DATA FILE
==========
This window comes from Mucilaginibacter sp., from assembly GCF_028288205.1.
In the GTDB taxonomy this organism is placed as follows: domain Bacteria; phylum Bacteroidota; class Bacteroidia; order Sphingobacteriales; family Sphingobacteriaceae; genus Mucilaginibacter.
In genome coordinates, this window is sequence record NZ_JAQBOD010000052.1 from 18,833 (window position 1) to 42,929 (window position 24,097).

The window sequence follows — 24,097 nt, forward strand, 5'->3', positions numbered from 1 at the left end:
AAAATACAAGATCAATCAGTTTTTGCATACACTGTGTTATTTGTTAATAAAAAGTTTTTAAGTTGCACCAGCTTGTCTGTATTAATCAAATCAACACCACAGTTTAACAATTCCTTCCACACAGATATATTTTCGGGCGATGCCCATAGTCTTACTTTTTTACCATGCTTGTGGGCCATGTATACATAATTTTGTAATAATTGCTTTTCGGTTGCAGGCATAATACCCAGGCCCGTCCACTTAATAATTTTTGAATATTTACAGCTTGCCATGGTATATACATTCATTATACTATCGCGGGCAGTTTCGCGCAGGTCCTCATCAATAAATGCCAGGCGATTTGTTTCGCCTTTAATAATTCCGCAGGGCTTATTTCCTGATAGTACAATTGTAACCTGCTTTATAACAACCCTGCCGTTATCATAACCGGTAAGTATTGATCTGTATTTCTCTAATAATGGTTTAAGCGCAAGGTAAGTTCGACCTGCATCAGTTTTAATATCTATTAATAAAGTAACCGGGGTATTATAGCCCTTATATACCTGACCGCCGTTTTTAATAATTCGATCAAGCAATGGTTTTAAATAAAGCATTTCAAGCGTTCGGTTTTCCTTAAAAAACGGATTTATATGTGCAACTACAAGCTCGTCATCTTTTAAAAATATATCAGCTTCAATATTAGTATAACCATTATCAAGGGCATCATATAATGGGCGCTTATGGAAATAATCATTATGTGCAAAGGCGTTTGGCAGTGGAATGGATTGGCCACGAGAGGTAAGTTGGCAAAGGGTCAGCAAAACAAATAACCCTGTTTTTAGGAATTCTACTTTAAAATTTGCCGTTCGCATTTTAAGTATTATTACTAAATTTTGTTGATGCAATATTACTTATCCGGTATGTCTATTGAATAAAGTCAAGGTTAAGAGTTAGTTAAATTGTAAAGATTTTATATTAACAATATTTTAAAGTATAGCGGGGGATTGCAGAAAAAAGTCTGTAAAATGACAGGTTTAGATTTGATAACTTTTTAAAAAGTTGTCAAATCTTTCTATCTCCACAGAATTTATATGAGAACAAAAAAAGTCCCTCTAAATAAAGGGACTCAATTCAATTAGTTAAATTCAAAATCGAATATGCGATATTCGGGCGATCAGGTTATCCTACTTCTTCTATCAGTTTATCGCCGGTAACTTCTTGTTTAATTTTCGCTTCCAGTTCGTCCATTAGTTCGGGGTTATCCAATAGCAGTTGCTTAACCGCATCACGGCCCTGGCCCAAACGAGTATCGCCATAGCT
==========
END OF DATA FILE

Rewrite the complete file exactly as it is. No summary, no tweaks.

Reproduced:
This window comes from Mucilaginibacter sp., from assembly GCF_028288205.1.
In the GTDB taxonomy this organism is placed as follows: domain Bacteria; phylum Bacteroidota; class Bacteroidia; order Sphingobacteriales; family Sphingobacteriaceae; genus Mucilaginibacter.
In genome coordinates, this window is sequence record NZ_JAQBOD010000052.1 from 18,833 (window position 1) to 42,929 (window position 24,097).

The window sequence follows — 24,097 nt, forward strand, 5'->3', positions numbered from 1 at the left end:
AAAATACAAGATCAATCAGTTTTTGCATACACTGTGTTATTTGTTAATAAAAAGTTTTTAAGTTGCACCAGCTTGTCTGTATTAATCAAATCAACACCACAGTTTAACAATTCCTTCCACACAGATATATTTTCGGGCGATGCCCATAGTCTTACTTTTTTACCATGCTTGTGGGCCATGTATACATAATTTTGTAATAATTGCTTTTCGGTTGCAGGCATAATACCCAGGCCCGTCCACTTAATAATTTTTGAATATTTACAGCTTGCCATGGTATATACATTCATTATACTATCGCGGGCAGTTTCGCGCAGGTCCTCATCAATAAATGCCAGGCGATTTGTTTCGCCTTTAATAATTCCGCAGGGCTTATTTCCTGATAGTACAATTGTAACCTGCTTTATAACAACCCTGCCGTTATCATAACCGGTAAGTATTGATCTGTATTTCTCTAATAATGGTTTAAGCGCAAGGTAAGTTCGACCTGCATCAGTTTTAATATCTATTAATAAAGTAACCGGGGTATTATAGCCCTTATATACCTGACCGCCGTTTTTAATAATTCGATCAAGCAATGGTTTTAAATAAAGCATTTCAAGCGTTCGGTTTTCCTTAAAAAACGGATTTATATGTGCAACTACAAGCTCGTCATCTTTTAAAAATATATCAGCTTCAATATTAGTATAACCATTATCAAGGGCATCATATAATGGGCGCTTATGGAAATAATCATTATGTGCAAAGGCGTTTGGCAGTGGAATGGATTGGCCACGAGAGGTAAGTTGGCAAAGGGTCAGCAAAACAAATAACCCTGTTTTTAGGAATTCTACTTTAAAATTTGCCGTTCGCATTTTAAGTATTATTACTAAATTTTGTTGATGCAATATTACTTATCCGGTATGTCTATTGAATAAAGTCAAGGTTAAGAGTTAGTTAAATTGTAAAGATTTTATATTAACAATATTTTAAAGTATAGCGGGGGATTGCAGAAAAAAGTCTGTAAAATGACAGGTTTAGATTTGATAACTTTTTAAAAAGTTGTCAAATCTTTCTATCTCCACAGAATTTATATGAGAACAAAAAAAGTCCCTCTAAATAAAGGGACTCAATTCAATTAGTTAAATTCAAAATCGAATATGCGATATTCGGGCGATCAGGTTATCCTACTTCTTCTATCAGTTTATCGCCGGTAACTTCTTGTTTAATTTTCGCTTCCAGTTCGTCCATTAGTTCGGGGTTATCCAATAGCAGTTGCTTAACCGCATCACGGCCCTGGCCCAAACGAGTATCGCCATAGCT